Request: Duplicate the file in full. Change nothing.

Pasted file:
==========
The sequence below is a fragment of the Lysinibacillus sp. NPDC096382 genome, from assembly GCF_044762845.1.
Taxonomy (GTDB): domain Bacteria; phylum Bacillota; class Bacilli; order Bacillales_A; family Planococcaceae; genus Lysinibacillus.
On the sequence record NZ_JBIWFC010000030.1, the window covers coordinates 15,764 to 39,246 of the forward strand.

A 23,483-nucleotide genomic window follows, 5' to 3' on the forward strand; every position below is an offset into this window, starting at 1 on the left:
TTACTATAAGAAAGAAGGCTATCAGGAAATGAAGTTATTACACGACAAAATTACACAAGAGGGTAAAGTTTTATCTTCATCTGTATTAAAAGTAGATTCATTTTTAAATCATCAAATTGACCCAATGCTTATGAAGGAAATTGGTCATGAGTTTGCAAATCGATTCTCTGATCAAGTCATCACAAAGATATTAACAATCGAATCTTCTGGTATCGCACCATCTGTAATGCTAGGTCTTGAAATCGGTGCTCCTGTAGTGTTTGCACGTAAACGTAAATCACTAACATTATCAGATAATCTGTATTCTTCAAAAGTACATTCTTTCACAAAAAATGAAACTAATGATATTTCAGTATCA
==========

The sequence below is a fragment of the Lysinibacillus sp. NPDC096382 genome, from assembly GCF_044762845.1.
Taxonomy (GTDB): domain Bacteria; phylum Bacillota; class Bacilli; order Bacillales_A; family Planococcaceae; genus Lysinibacillus.
On the sequence record NZ_JBIWFC010000030.1, the window covers coordinates 15,764 to 39,246 of the forward strand.

A 23,483-nucleotide genomic window follows, 5' to 3' on the forward strand; every position below is an offset into this window, starting at 1 on the left:
TTACTATAAGAAAGAAGGCTATCAGGAAATGAAGTTATTACACGACAAAATTACACAAGAGGGTAAAGTTTTATCTTCATCTGTATTAAAAGTAGATTCATTTTTAAATCATCAAATTGACCCAATGCTTATGAAGGAAATTGGTCATGAGTTTGCAAATCGATTCTCTGATCAAGTCATCACAAAGATATTAACAATCGAATCTTCTGGTATCGCACCATCTGTAATGCTAGGTCTTGAAATCGGTGCTCCTGTAGTGTTTGCACGTAAACGTAAATCACTAACATTATCAGATAATCTGTATTCTTCAAAAGTACATTCTTTCACAAAAAATGAAACTAATGATATTTCAGTATCA